I would propose that if your music photos are shared in social media with the logo included, that it is a better strategy for my business to not fight social media commercial use. Until you see the photos used in direct print, digital, or merchandise advertising-then you will probably see a net benefit from just the photo credit and goodwill vs very small licensing revenue. When unauthorized social media use has occurred with photos for a client, I have learned to ask the client first on their opinion on how to proceed.

Dave F's picture

"I would propose that if your music photos are shared in social media with the logo included, that it is a better strategy for my business to not fight social media commercial use. Until you see the photos used in direct print, digital, or merchandise advertising-then you will probably see a net benefit from just the photo credit and goodwill vs very small licensing revenue."

So here's my question, and I'm honestly asking vs. veiled criticism: Assuming concert/band photography is at least related in some way to your photography business (based on your use of the word business), and I don't mean "business" in the sense that it's just for beer money, do you really see that as a sustainable practice? If you believe social media is just a fad and in a year or two everybody will just go back to traditional advertising practices, I would understand your position. Get yourself on the radar so you'll have name recognition for when everybody goes back to paying for images. But I don't think there's any evidence that this is going to happen, and I doubt most people believe it will play out like that. So if traditional advertising moves more and more to platforms where you're currently giving your work away for free, how do you expect to sustain your business in the long run?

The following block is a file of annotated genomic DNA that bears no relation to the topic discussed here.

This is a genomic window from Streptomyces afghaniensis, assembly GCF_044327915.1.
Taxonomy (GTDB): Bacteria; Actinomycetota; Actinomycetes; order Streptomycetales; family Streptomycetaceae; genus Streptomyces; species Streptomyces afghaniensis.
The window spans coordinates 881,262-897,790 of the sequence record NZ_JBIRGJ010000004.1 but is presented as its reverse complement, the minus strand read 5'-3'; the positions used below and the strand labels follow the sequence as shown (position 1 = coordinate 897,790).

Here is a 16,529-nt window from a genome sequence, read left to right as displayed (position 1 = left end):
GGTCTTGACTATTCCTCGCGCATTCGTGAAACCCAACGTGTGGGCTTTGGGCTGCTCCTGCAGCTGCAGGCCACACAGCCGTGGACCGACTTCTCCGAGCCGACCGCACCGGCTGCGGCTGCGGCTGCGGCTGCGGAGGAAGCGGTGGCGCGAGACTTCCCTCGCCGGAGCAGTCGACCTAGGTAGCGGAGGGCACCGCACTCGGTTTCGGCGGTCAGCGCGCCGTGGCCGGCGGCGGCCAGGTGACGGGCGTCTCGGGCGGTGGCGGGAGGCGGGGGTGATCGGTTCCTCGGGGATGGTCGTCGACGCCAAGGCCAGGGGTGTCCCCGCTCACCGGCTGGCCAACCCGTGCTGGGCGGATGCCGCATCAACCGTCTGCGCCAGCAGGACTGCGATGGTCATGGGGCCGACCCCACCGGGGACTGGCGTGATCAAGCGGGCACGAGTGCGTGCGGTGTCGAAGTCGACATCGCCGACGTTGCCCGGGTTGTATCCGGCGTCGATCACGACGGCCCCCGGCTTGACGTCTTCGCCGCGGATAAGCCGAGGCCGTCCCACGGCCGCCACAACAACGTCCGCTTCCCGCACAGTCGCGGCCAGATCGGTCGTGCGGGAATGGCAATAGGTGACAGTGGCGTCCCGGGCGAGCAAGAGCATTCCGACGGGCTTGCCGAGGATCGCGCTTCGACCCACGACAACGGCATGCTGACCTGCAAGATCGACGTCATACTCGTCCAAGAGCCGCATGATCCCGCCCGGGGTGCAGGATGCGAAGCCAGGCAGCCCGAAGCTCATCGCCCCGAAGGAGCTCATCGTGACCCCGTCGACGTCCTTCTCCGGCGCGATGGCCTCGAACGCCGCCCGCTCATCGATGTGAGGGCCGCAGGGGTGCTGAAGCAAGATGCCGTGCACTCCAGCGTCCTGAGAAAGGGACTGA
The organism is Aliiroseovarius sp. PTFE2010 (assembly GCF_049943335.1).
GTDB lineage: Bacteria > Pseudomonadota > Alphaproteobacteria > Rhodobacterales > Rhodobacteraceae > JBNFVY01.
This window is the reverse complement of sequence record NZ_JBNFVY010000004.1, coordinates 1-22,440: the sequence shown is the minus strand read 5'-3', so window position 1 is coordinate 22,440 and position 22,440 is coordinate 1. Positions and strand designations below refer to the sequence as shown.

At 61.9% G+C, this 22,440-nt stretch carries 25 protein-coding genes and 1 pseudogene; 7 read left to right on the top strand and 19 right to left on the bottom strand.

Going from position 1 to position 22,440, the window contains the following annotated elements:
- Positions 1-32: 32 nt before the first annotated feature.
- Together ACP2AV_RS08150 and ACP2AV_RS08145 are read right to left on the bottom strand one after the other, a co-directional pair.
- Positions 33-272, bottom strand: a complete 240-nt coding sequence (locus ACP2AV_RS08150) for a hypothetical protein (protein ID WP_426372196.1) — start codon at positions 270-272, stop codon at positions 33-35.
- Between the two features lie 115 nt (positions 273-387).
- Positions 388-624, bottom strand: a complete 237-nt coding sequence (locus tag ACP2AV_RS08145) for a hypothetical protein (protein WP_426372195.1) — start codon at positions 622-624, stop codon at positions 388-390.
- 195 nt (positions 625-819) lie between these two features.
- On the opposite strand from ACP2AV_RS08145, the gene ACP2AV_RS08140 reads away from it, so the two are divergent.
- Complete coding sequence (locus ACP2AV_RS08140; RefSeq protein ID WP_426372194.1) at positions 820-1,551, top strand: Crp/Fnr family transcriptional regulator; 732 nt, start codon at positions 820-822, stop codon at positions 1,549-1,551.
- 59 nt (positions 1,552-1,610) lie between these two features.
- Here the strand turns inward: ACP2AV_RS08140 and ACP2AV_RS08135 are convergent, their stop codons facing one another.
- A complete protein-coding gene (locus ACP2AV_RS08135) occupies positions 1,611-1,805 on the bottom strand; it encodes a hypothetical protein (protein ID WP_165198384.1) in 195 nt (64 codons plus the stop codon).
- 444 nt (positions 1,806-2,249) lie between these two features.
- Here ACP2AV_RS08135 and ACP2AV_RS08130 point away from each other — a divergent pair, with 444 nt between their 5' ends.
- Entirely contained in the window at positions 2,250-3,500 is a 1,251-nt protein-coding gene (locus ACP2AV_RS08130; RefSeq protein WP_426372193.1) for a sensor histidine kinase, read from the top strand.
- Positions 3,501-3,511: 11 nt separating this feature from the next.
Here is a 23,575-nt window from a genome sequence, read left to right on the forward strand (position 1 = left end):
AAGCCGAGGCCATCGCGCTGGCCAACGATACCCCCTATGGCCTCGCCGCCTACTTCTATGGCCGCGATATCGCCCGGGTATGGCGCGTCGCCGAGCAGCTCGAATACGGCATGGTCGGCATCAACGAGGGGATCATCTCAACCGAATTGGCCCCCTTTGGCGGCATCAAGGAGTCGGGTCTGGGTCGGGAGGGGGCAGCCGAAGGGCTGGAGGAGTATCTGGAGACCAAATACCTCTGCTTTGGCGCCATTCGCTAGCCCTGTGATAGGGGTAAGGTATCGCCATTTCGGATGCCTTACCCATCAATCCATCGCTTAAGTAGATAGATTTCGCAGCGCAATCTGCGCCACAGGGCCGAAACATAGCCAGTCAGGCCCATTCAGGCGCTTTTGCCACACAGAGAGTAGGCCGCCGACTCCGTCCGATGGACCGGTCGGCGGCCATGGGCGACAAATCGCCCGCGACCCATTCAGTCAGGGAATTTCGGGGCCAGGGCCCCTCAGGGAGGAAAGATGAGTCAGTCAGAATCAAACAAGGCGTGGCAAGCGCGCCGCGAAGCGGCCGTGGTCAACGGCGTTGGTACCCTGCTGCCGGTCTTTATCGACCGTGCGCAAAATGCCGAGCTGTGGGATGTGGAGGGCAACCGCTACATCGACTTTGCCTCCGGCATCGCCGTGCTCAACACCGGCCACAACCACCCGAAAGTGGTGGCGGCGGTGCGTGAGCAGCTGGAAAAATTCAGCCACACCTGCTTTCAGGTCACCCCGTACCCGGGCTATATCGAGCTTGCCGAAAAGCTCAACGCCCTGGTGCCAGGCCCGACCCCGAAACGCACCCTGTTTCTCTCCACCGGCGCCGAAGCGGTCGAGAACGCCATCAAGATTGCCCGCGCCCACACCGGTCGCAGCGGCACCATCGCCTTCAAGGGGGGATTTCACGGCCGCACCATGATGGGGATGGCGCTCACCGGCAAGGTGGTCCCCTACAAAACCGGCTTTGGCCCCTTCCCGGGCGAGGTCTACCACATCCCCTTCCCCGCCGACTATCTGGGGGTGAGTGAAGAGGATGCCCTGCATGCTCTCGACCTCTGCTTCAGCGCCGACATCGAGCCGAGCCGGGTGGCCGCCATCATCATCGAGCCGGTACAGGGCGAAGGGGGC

If a business is using social media and they post images, they're advertising themselves. I don't care if it's not technically a "paid ad" or "sponsored post" or whatever. The only people benefiting from that distinction are the businesses, because as long as you believe in that distinction they get to use your work for free.